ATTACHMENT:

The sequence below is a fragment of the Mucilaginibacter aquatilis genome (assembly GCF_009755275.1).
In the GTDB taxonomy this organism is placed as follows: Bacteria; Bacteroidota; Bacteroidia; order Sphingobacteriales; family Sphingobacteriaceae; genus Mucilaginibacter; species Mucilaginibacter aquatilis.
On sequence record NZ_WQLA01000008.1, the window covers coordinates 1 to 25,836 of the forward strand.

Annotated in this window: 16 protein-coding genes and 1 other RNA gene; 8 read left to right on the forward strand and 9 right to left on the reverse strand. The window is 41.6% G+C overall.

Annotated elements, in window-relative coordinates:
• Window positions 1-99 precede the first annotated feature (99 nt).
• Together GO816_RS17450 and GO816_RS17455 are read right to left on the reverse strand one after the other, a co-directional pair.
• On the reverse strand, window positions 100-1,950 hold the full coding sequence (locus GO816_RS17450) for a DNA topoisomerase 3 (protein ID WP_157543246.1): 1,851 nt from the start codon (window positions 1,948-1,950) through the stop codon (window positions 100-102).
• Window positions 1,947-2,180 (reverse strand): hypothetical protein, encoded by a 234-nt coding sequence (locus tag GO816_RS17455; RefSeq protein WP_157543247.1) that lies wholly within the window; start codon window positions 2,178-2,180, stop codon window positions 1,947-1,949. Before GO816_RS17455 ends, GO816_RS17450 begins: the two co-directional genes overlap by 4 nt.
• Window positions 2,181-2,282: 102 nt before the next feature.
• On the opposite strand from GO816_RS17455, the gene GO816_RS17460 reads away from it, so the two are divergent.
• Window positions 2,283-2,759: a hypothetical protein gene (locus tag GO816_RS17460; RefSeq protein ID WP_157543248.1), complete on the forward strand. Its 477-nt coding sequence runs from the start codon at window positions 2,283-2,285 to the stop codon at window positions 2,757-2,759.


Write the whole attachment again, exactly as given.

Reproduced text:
The sequence below is a fragment of the Mucilaginibacter aquatilis genome (assembly GCF_009755275.1).
In the GTDB taxonomy this organism is placed as follows: Bacteria; Bacteroidota; Bacteroidia; order Sphingobacteriales; family Sphingobacteriaceae; genus Mucilaginibacter; species Mucilaginibacter aquatilis.
On sequence record NZ_WQLA01000008.1, the window covers coordinates 1 to 25,836 of the forward strand.

Annotated in this window: 16 protein-coding genes and 1 other RNA gene; 8 read left to right on the forward strand and 9 right to left on the reverse strand. The window is 41.6% G+C overall.

Annotated elements, in window-relative coordinates:
• Window positions 1-99 precede the first annotated feature (99 nt).
• Together GO816_RS17450 and GO816_RS17455 are read right to left on the reverse strand one after the other, a co-directional pair.
• On the reverse strand, window positions 100-1,950 hold the full coding sequence (locus GO816_RS17450) for a DNA topoisomerase 3 (protein ID WP_157543246.1): 1,851 nt from the start codon (window positions 1,948-1,950) through the stop codon (window positions 100-102).
• Window positions 1,947-2,180 (reverse strand): hypothetical protein, encoded by a 234-nt coding sequence (locus tag GO816_RS17455; RefSeq protein WP_157543247.1) that lies wholly within the window; start codon window positions 2,178-2,180, stop codon window positions 1,947-1,949. Before GO816_RS17455 ends, GO816_RS17450 begins: the two co-directional genes overlap by 4 nt.
• Window positions 2,181-2,282: 102 nt before the next feature.
• On the opposite strand from GO816_RS17455, the gene GO816_RS17460 reads away from it, so the two are divergent.
• Window positions 2,283-2,759: a hypothetical protein gene (locus tag GO816_RS17460; RefSeq protein ID WP_157543248.1), complete on the forward strand. Its 477-nt coding sequence runs from the start codon at window positions 2,283-2,285 to the stop codon at window positions 2,757-2,759.